Previously he had been squatting in a commercial building in Whitechapel, but says the building's owner took the squatters to court to remove them.
He claims he was wrongly accused of antisocial behaviour, like defecating in the streets.
“I just happened to be parked on the street that is one of the central crack pick up points,” he says.
He shifted to Westminster and continued to sleep on the streets because he disliked London’s homeless hostels. He describes them as noisy, with sleep rarely achieved before 1am, and early wake-up calls.
He recently declined an offer of rental housing in north London, describing the monthly rent for a single room as the equivalent of “full benefits”.
He is friendly with St Mungo’s’ outreach workers, and says he wants to stay put for the night.
But he does want to find a way off the streets because it’s not easy. The last time his bag was stolen he lost everything he had.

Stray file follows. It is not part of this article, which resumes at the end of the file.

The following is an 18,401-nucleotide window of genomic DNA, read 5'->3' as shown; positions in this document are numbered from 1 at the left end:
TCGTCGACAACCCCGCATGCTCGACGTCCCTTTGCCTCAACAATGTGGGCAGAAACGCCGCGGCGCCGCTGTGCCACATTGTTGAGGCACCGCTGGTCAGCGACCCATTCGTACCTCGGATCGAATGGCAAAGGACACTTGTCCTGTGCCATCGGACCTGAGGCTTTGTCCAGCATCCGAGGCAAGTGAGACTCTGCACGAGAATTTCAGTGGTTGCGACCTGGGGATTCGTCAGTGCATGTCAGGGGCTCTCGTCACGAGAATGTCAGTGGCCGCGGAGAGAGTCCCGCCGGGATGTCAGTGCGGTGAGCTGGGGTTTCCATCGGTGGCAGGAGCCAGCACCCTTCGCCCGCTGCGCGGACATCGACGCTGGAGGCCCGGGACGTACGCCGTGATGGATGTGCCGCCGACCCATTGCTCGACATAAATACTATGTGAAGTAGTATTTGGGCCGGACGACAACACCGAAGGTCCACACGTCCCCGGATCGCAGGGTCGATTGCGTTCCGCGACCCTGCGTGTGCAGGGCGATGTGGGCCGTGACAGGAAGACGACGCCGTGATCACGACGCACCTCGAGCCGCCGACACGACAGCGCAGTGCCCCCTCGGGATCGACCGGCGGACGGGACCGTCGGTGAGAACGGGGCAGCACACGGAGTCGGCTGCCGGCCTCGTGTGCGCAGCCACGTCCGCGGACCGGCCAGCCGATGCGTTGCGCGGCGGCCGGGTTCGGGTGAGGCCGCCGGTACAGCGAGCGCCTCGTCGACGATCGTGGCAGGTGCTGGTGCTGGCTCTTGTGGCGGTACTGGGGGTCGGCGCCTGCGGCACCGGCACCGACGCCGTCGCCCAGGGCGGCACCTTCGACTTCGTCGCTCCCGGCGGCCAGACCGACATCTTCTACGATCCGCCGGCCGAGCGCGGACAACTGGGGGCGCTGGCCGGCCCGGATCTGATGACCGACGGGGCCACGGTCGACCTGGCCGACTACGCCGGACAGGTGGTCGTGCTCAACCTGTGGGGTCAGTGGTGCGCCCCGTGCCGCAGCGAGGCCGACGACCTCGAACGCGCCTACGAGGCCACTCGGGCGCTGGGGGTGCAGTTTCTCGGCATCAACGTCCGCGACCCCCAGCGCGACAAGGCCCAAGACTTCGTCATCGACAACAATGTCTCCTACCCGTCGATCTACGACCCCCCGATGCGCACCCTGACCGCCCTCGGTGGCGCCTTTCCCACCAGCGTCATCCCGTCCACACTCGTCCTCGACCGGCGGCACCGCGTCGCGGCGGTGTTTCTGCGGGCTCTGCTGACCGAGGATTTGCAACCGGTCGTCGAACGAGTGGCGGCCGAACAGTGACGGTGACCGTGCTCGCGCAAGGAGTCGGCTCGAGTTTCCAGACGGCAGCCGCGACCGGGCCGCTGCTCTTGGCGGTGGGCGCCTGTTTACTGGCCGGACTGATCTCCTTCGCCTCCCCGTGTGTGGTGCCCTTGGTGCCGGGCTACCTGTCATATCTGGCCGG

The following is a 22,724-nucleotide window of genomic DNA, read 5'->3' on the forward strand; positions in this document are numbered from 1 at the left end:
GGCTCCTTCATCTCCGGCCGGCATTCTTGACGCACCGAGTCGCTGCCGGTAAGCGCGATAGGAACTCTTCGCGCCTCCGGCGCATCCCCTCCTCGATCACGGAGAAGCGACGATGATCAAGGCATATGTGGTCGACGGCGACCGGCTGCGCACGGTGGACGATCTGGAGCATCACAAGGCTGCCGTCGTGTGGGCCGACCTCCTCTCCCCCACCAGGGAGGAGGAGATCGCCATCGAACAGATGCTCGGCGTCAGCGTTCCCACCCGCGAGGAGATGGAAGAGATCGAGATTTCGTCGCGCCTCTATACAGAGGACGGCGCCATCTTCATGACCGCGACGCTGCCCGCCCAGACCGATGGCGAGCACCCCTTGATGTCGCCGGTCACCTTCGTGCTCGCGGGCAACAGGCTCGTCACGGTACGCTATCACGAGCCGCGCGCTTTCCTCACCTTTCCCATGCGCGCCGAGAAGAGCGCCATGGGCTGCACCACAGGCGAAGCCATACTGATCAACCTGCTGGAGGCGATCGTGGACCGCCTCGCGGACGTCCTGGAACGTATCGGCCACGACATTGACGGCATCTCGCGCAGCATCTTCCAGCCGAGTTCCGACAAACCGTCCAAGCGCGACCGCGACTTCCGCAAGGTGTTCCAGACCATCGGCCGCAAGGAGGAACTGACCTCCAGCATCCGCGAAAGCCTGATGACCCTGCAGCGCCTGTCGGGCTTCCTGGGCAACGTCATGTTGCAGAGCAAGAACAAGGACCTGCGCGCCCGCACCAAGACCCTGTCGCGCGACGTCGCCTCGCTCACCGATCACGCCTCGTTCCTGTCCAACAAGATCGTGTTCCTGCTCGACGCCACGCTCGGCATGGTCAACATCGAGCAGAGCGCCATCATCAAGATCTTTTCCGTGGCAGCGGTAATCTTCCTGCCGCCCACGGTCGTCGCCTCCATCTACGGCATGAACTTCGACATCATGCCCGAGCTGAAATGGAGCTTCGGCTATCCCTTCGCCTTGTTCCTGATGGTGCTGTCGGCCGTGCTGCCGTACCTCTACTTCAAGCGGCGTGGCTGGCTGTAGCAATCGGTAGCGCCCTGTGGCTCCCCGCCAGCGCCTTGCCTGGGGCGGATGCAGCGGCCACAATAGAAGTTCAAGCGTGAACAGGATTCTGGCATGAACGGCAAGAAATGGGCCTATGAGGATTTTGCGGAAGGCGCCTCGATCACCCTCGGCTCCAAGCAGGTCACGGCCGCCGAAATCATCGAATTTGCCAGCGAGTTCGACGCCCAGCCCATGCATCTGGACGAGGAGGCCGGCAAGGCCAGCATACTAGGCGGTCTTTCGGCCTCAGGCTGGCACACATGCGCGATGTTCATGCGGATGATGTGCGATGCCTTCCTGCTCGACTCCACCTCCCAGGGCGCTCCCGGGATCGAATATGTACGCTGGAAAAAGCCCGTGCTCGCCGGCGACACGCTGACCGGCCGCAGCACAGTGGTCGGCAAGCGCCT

Mr Glasgow shares the story of another rough sleeper, a friend, who had appeared mentally unwell and been barred from several hostels.
Having been forced onto the streets, he had his bag stolen too, losing all his medication.
Not long after this Mr Glasgow's friend committed suicide.
As he ends the story, he says simply: “He needed help and he didn’t get it.”
How you can help:
- The first response service has been operating in four boroughs: Westminster and Tower Hamlets since April, City of London since May and Islington since June and Southwark will be next in August.
- There are 12 shifts per week available, including four in Westminster and Tower Hamlets, and two weekly in the City and Islington.
- If you want to report sightings of rough sleepers you are concerned about, or you are homeless and wanting support services to find you, you can file sightings or ask for help by downloading the StreetLink app at www.streetlink.org.uk
- All St Mungo’s volunteer vacancies go on its website on the first Friday of every month at www.mungos.org/get-involved/volunteer/current-volunteering-opportunities